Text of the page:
It's a David vs Goliath story. A former local newspaper reporter, Robert Stuart, is taking on the British Broadcasting Corporation. Stuart believes that a sensational video story about an alleged atrocity in Syria "was largely, if not entirely, staged." The BBC would like it all to just go away. But like David, Stuart will not back down or let it go. It has been proposed that the BBC could settle the issue by releasing the raw footage from the event, but they refuse to do this. Why?
The Controversial Video
The video report in controversy is 'Saving Syria's Children'. Scenes from it were first broadcast as a BBC news report on August 29, 2013, and again as a BBC Panorama special in September. 'Saving Syria's Children' was produced by BBC reporter Ian Pannell with Darren Conway as camera operator and director.
The news report footage was taken in a town north of Aleppo city in a region controlled by the armed opposition. It purports to show the aftermath of a Syrian aerial attack using incendiary weapons, perhaps napalm, killing and burning dozens of youth. The video shows the youth arriving and being treated at a nearby hospital where the BBC film team was coincidentally filming two British medical volunteers from a British medical relief organization.
The video had a strong impact. The incident was on August 26. The video was shown on the BBC three days later as the British Parliament was debating whether to support military action by the US against Syria. As it turned out, British parliament voted against supporting military action. But the video was effective in demonizing the Syrian government. After all, what kind of government attacks school children with napalm-like bombs?
'Saving Syria's Children' was produced at a critical moment in the Syrian conflict. Just days before, on August 21, there had been an alleged sarin gas attack against an opposition held area on the outskirts of Damascus. Western media was inundated with videos showing dead Syrian children amidst accusations the Syrian government had attacked civilians, killing up to 1400. The Syrian government was assumed to be responsible and the attack said to be a clear violation of President Obama's "red line" against chemical weapons.
This incident had the effect of increasing pressure for Western states or NATO to attack Syria. It would be for humanitarian reasons, rationalized by the "responsibility to protect".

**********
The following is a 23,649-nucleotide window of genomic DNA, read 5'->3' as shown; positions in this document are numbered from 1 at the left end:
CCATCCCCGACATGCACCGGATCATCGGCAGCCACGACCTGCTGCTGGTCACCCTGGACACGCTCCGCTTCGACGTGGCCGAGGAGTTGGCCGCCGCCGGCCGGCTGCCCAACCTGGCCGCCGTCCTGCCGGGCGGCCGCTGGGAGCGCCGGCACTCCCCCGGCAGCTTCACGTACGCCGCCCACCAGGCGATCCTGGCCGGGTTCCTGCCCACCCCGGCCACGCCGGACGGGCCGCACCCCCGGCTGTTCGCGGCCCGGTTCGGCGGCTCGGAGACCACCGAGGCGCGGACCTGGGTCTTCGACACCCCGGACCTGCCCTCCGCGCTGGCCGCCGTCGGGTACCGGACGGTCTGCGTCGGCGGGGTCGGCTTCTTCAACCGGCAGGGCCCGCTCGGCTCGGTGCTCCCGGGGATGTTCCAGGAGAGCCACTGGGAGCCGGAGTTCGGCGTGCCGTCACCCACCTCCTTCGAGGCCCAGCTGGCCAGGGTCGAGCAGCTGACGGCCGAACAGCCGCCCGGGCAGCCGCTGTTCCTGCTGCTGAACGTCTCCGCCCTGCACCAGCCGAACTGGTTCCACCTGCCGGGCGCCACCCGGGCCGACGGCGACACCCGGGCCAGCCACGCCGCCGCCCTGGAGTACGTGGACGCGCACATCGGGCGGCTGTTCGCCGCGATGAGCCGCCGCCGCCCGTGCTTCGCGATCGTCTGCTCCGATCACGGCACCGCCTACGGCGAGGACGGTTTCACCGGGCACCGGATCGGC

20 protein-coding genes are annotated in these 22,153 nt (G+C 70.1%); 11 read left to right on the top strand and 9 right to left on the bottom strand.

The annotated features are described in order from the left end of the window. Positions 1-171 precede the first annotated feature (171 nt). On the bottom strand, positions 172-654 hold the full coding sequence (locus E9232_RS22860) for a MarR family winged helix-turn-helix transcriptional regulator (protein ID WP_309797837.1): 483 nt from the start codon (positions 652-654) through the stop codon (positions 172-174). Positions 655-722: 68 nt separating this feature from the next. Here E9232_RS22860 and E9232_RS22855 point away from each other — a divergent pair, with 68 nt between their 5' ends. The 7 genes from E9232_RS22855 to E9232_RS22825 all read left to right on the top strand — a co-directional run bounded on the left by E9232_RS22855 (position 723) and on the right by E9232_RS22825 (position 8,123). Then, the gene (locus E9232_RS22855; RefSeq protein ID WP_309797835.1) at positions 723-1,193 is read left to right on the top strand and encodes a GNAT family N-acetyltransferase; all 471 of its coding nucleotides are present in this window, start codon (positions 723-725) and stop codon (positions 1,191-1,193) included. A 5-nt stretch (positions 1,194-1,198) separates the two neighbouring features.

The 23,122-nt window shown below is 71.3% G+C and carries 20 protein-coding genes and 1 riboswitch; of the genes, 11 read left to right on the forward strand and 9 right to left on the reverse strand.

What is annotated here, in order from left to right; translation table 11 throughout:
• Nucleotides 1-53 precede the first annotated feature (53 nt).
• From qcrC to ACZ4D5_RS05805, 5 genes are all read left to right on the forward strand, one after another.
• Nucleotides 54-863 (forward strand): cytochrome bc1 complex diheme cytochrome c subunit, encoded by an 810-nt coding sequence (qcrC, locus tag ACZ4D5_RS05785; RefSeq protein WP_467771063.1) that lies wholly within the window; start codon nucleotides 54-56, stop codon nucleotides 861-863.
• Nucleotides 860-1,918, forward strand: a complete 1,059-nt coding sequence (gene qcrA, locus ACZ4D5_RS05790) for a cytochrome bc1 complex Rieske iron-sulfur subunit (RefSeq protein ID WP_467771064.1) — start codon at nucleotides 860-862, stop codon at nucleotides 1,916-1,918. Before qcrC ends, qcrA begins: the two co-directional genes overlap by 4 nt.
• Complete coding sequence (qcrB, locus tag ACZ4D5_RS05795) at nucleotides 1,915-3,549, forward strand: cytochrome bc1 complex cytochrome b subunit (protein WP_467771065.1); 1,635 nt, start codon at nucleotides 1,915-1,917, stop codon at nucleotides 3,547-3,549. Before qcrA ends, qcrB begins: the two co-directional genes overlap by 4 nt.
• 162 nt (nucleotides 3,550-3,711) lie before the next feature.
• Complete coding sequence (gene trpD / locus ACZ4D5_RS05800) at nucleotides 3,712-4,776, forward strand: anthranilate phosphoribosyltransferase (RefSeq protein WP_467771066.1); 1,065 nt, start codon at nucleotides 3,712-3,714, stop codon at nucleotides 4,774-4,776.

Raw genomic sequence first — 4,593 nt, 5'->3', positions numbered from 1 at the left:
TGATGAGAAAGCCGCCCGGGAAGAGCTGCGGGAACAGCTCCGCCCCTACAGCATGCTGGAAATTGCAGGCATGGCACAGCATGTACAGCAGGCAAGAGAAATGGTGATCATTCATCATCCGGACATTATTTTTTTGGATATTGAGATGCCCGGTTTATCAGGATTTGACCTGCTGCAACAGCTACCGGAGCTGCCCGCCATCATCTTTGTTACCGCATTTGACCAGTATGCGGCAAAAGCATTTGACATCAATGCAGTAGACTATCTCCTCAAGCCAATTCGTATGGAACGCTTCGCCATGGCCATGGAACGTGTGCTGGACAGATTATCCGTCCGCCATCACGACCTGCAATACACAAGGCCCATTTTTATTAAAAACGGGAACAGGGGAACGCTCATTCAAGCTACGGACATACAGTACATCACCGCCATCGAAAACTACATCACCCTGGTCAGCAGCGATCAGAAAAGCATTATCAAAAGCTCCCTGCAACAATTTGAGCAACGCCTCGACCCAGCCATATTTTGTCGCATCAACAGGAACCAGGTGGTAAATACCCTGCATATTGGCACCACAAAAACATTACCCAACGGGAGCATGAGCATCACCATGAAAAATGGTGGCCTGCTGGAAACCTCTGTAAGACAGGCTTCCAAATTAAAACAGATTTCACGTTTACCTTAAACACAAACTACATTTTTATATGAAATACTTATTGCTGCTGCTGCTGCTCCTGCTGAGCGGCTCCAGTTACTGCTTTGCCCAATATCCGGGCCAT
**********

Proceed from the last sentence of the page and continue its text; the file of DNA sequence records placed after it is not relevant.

The assumption that 'the regime' did it has been challenged. Highly regarded American journalists including the late Robert Parry and Seymour Hersh investigated and contradicted the mainstream media. They pointed to the crimes being committed by the armed opposition for political goals. A report by two experts including a UN weapons inspector and Veteran Intelligence Professionals for Sanity also came to the conclusion that the Syrian government was not responsible and the attack was actually by an armed opposition group with the goal of forcing NATO intervention.
Why the Controversial Video is Suspicious
After seeing skeptical comments about 'Saving Syria's Children' on an online discussion board, Robert Stuart looked at the video for himself. Like others, he thought the hospital sequences looked artificial, almost like scenes from a badly acted horror movie.
But unlike others, he decided to find out. Thus began his quest to ascertain the truth. Was the video real or was it staged? Was it authentic or contrived propaganda?
Over almost six years his research has revealed many curious elements about the video including:
- Youth in the hospital video appear to act on cue.
- There is a six-hour discrepancy in reports about when the incident occurred.
- One of the supposed victims, shown writhing in pain on a stretcher, is seen earlier walking unaided into the ambulance.
- The incident happened in an area controlled by a terror group associated with ISIS.
- One of the British medics is a former UK soldier involved in simulated-injury training.
- The other British medic is daughter of a prominent figure in the Syrian opposition.
- In 2016 a local rebel commander testified that the alleged attack never happened.
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